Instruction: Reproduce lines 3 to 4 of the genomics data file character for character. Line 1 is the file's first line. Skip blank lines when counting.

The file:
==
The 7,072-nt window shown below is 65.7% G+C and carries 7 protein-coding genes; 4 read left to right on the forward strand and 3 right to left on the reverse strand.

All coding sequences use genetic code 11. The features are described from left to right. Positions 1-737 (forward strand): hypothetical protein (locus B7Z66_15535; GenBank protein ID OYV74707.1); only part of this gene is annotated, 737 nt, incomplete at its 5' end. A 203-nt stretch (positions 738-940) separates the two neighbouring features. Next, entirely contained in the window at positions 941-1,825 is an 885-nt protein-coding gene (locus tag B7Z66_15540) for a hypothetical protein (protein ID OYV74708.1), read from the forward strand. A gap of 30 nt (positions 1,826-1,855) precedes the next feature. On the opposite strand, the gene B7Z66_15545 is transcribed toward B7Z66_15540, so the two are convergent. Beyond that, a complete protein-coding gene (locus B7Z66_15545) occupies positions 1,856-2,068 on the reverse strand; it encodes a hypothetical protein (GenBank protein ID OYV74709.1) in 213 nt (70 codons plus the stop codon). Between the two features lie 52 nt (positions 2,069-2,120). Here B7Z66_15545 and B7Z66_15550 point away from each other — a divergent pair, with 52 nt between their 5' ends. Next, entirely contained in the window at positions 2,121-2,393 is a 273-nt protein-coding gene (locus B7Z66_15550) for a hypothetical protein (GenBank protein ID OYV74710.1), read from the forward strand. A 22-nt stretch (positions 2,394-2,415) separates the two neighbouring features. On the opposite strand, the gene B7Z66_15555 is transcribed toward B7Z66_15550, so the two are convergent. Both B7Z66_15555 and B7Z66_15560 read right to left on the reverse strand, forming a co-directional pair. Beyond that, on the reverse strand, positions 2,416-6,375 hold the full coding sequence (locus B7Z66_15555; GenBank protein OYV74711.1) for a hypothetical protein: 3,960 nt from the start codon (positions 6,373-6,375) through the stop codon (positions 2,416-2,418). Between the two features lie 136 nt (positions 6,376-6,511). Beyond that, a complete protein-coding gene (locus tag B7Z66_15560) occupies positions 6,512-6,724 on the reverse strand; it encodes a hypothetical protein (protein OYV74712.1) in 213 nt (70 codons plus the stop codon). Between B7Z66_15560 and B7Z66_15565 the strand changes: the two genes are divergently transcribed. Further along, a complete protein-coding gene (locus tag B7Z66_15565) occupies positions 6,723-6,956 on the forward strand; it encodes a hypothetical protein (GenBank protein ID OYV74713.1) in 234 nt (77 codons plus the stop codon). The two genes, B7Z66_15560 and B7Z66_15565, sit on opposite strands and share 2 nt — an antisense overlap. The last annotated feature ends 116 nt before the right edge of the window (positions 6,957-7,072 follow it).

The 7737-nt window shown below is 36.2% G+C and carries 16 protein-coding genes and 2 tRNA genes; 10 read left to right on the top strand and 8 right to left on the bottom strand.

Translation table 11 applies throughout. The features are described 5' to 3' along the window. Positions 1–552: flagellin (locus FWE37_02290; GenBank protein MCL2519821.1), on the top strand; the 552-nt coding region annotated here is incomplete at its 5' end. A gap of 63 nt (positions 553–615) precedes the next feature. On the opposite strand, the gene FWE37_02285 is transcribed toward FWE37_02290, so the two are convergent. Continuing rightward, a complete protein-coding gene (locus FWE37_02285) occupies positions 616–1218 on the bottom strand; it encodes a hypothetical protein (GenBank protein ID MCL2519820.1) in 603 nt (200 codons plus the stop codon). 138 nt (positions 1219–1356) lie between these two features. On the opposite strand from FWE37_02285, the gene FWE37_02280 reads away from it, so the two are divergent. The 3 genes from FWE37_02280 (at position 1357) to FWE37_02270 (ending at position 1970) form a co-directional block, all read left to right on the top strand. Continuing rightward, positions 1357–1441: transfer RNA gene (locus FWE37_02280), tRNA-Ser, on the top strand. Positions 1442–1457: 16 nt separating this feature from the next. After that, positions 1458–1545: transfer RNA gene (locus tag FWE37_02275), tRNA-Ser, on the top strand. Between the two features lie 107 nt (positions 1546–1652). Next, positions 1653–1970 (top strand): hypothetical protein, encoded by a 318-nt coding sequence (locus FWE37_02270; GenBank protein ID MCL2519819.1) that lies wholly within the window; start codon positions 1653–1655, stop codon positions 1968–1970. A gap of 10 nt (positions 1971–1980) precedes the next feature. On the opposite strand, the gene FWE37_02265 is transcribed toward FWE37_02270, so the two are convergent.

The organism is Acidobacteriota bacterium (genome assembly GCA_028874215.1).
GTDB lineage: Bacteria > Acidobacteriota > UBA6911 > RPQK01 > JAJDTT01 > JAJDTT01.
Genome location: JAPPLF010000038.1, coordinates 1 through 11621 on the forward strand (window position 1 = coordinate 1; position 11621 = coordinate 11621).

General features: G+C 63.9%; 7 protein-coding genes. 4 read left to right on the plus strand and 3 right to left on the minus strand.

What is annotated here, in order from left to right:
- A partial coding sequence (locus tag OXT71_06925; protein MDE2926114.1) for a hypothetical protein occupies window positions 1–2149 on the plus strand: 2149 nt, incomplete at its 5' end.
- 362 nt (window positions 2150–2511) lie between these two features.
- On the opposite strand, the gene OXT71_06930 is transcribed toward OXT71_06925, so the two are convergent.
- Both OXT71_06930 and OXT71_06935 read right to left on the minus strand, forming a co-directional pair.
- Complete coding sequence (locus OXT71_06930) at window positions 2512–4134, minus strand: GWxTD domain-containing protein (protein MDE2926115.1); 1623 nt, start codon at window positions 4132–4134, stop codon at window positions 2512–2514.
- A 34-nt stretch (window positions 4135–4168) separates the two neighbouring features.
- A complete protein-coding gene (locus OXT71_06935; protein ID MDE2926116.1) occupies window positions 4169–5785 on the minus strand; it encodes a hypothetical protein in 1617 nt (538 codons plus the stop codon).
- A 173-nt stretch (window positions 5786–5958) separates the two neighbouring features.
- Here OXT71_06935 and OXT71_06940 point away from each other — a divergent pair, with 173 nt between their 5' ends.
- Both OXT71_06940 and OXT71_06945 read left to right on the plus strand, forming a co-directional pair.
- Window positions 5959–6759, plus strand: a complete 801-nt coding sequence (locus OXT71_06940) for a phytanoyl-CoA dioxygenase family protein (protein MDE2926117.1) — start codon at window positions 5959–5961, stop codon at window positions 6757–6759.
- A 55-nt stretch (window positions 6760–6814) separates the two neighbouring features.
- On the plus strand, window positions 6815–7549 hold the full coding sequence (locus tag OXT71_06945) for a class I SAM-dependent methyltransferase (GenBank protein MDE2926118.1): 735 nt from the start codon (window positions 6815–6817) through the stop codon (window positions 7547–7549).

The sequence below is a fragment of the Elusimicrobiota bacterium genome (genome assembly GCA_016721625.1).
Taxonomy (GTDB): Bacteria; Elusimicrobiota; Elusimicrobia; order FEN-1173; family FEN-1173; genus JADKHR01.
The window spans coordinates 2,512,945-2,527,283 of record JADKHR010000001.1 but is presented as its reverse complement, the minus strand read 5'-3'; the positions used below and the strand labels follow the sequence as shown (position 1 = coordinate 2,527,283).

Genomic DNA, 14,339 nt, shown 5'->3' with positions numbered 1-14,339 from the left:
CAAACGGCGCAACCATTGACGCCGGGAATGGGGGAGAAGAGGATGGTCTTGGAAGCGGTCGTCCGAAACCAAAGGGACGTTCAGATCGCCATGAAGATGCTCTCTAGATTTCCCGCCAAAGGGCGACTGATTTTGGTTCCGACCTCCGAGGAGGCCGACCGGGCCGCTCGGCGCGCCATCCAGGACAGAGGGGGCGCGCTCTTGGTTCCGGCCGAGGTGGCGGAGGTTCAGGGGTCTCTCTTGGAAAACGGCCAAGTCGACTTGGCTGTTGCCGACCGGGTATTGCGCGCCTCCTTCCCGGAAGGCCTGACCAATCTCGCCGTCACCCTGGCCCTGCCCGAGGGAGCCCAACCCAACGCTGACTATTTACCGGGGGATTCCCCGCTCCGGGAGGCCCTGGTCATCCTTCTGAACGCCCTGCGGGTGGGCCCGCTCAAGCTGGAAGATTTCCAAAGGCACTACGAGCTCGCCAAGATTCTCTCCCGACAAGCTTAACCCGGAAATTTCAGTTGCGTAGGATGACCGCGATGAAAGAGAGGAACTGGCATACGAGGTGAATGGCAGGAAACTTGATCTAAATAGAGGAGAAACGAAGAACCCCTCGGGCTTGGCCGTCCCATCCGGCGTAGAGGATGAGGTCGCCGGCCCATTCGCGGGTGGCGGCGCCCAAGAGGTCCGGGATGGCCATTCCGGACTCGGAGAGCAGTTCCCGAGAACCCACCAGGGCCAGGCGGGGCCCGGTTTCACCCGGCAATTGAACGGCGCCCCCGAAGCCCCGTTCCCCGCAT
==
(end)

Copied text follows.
The 7737-nt window shown below is 36.2% G+C and carries 16 protein-coding genes and 2 tRNA genes; 10 read left to right on the top strand and 8 right to left on the bottom strand.

Translation table 11 applies throughout. The features are described 5' to 3' along the window. Positions 1–552: flagellin (locus FWE37_02290; GenBank protein MCL2519821.1), on the top strand; the 552-nt coding region annotated here is incomplete at its 5' end. A gap of 63 nt (positions 553–615) precedes the next feature. On the opposite strand, the gene FWE37_02285 is transcribed toward FWE37_02290, so the two are convergent. Continuing rightward, a complete protein-coding gene (locus FWE37_02285) occupies positions 616–1218 on the bottom strand; it encodes a hypothetical protein (GenBank protein ID MCL2519820.1) in 603 nt (200 codons plus the stop codon). 138 nt (positions 1219–1356) lie between these two features. On the opposite strand from FWE37_02285, the gene FWE37_02280 reads away from it, so the two are divergent. The 3 genes from FWE37_02280 (at position 1357) to FWE37_02270 (ending at position 1970) form a co-directional block, all read left to right on the top strand. Continuing rightward, positions 1357–1441: transfer RNA gene (locus FWE37_02280), tRNA-Ser, on the top strand. Positions 1442–1457: 16 nt separating this feature from the next. After that, positions 1458–1545: transfer RNA gene (locus tag FWE37_02275), tRNA-Ser, on the top strand. Between the two features lie 107 nt (positions 1546–1652). Next, positions 1653–1970 (top strand): hypothetical protein, encoded by a 318-nt coding sequence (locus FWE37_02270; GenBank protein ID MCL2519819.1) that lies wholly within the window; start codon positions 1653–1655, stop codon positions 1968–1970. A gap of 10 nt (positions 1971–1980) precedes the next feature. On the opposite strand, the gene FWE37_02265 is transcribed toward FWE37_02270, so the two are convergent.